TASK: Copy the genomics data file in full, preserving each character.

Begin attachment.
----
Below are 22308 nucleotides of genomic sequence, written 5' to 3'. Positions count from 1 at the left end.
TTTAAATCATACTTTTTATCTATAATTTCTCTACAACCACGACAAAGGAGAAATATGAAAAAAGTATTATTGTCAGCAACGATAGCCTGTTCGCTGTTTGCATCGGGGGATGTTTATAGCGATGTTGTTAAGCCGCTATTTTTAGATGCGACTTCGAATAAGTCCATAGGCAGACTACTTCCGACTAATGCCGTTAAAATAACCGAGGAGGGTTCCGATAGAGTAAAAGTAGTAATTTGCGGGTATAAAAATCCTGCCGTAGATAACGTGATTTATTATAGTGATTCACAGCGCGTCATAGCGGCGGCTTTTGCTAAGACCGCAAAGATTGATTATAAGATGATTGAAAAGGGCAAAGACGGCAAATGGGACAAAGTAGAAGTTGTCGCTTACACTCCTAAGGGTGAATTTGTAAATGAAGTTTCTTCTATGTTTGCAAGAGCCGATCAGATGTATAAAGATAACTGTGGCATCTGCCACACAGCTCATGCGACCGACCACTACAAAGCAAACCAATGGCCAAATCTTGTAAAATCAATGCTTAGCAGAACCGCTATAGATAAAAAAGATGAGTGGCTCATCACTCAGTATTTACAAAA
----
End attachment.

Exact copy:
Below are 22308 nucleotides of genomic sequence, written 5' to 3'. Positions count from 1 at the left end.
TTTAAATCATACTTTTTATCTATAATTTCTCTACAACCACGACAAAGGAGAAATATGAAAAAAGTATTATTGTCAGCAACGATAGCCTGTTCGCTGTTTGCATCGGGGGATGTTTATAGCGATGTTGTTAAGCCGCTATTTTTAGATGCGACTTCGAATAAGTCCATAGGCAGACTACTTCCGACTAATGCCGTTAAAATAACCGAGGAGGGTTCCGATAGAGTAAAAGTAGTAATTTGCGGGTATAAAAATCCTGCCGTAGATAACGTGATTTATTATAGTGATTCACAGCGCGTCATAGCGGCGGCTTTTGCTAAGACCGCAAAGATTGATTATAAGATGATTGAAAAGGGCAAAGACGGCAAATGGGACAAAGTAGAAGTTGTCGCTTACACTCCTAAGGGTGAATTTGTAAATGAAGTTTCTTCTATGTTTGCAAGAGCCGATCAGATGTATAAAGATAACTGTGGCATCTGCCACACAGCTCATGCGACCGACCACTACAAAGCAAACCAATGGCCAAATCTTGTAAAATCAATGCTTAGCAGAACCGCTATAGATAAAAAAGATGAGTGGCTCATCACTCAGTATTTACAAAA